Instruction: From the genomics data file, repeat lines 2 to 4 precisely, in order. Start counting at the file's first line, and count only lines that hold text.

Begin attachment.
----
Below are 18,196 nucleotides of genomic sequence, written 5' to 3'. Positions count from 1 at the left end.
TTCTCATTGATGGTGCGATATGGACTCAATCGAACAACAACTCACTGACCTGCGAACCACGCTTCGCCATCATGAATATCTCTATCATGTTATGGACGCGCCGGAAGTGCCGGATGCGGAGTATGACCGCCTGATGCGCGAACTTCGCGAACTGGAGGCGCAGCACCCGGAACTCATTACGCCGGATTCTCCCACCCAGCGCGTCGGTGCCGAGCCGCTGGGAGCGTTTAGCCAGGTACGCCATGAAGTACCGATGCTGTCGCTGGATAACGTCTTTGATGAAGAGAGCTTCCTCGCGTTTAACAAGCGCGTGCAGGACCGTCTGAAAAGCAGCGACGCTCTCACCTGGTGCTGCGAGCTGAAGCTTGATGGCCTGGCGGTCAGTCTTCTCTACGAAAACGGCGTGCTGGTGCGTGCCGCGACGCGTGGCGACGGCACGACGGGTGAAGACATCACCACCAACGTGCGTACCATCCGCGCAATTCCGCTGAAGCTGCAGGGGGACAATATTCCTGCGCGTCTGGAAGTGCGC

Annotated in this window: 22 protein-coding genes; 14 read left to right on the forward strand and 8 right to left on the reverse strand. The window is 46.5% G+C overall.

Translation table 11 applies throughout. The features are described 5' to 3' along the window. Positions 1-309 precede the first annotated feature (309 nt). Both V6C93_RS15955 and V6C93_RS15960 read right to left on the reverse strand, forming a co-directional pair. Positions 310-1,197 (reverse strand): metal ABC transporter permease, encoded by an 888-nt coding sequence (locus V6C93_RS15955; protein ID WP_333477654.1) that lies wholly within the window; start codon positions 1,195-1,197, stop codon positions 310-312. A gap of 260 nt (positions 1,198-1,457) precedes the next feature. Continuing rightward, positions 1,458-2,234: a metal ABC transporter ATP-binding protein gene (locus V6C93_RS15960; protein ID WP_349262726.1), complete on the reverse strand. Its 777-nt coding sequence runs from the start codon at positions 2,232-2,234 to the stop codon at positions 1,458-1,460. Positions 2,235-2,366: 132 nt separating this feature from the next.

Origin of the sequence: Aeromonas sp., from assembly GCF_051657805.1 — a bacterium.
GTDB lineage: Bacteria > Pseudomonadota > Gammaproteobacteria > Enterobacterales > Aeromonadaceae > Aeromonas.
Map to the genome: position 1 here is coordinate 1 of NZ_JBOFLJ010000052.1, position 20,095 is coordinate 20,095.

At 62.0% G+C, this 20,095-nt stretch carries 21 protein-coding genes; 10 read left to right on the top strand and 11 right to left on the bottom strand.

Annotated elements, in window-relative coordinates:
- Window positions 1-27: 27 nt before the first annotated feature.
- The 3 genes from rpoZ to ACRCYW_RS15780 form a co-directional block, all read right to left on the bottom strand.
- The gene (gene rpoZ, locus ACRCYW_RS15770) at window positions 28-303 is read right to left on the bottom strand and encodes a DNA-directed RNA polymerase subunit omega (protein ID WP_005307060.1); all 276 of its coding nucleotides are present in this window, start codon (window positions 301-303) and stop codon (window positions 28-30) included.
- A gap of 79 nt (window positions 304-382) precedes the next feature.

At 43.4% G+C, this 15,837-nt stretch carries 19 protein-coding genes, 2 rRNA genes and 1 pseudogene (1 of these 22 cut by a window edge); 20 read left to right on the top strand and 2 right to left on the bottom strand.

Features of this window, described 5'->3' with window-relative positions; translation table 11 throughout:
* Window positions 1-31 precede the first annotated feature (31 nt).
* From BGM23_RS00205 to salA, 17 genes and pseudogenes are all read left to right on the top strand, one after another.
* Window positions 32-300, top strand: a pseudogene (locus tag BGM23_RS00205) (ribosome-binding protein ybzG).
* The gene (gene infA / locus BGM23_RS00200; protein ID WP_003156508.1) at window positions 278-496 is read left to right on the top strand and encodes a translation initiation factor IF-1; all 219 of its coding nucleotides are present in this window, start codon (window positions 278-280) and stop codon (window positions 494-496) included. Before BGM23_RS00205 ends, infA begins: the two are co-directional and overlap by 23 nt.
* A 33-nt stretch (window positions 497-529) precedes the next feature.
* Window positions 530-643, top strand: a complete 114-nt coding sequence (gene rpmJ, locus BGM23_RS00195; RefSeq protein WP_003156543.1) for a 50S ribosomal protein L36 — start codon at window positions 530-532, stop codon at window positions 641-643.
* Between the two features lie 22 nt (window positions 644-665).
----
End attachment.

TTCTCATTGATGGTGCGATATGGACTCAATCGAACAACAACTCACTGACCTGCGAACCACGCTTCGCCATCATGAATATCTCTATCATGTTATGGACGCGCCGGAAGTGCCGGATGCGGAGTATGACCGCCTGATGCGCGAACTTCGCGAACTGGAGGCGCAGCACCCGGAACTCATTACGCCGGATTCTCCCACCCAGCGCGTCGGTGCCGAGCCGCTGGGAGCGTTTAGCCAGGTACGCCATGAAGTACCGATGCTGTCGCTGGATAACGTCTTTGATGAAGAGAGCTTCCTCGCGTTTAACAAGCGCGTGCAGGACCGTCTGAAAAGCAGCGACGCTCTCACCTGGTGCTGCGAGCTGAAGCTTGATGGCCTGGCGGTCAGTCTTCTCTACGAAAACGGCGTGCTGGTGCGTGCCGCGACGCGTGGCGACGGCACGACGGGTGAAGACATCACCACCAACGTGCGTACCATCCGCGCAATTCCGCTGAAGCTGCAGGGGGACAATATTCCTGCGCGTCTGGAAGTGCGC

Annotated in this window: 22 protein-coding genes; 14 read left to right on the forward strand and 8 right to left on the reverse strand. The window is 46.5% G+C overall.

Translation table 11 applies throughout. The features are described 5' to 3' along the window. Positions 1-309 precede the first annotated feature (309 nt). Both V6C93_RS15955 and V6C93_RS15960 read right to left on the reverse strand, forming a co-directional pair. Positions 310-1,197 (reverse strand): metal ABC transporter permease, encoded by an 888-nt coding sequence (locus V6C93_RS15955; protein ID WP_333477654.1) that lies wholly within the window; start codon positions 1,195-1,197, stop codon positions 310-312. A gap of 260 nt (positions 1,198-1,457) precedes the next feature. Continuing rightward, positions 1,458-2,234: a metal ABC transporter ATP-binding protein gene (locus V6C93_RS15960; protein ID WP_349262726.1), complete on the reverse strand. Its 777-nt coding sequence runs from the start codon at positions 2,232-2,234 to the stop codon at positions 1,458-1,460. Positions 2,235-2,366: 132 nt separating this feature from the next.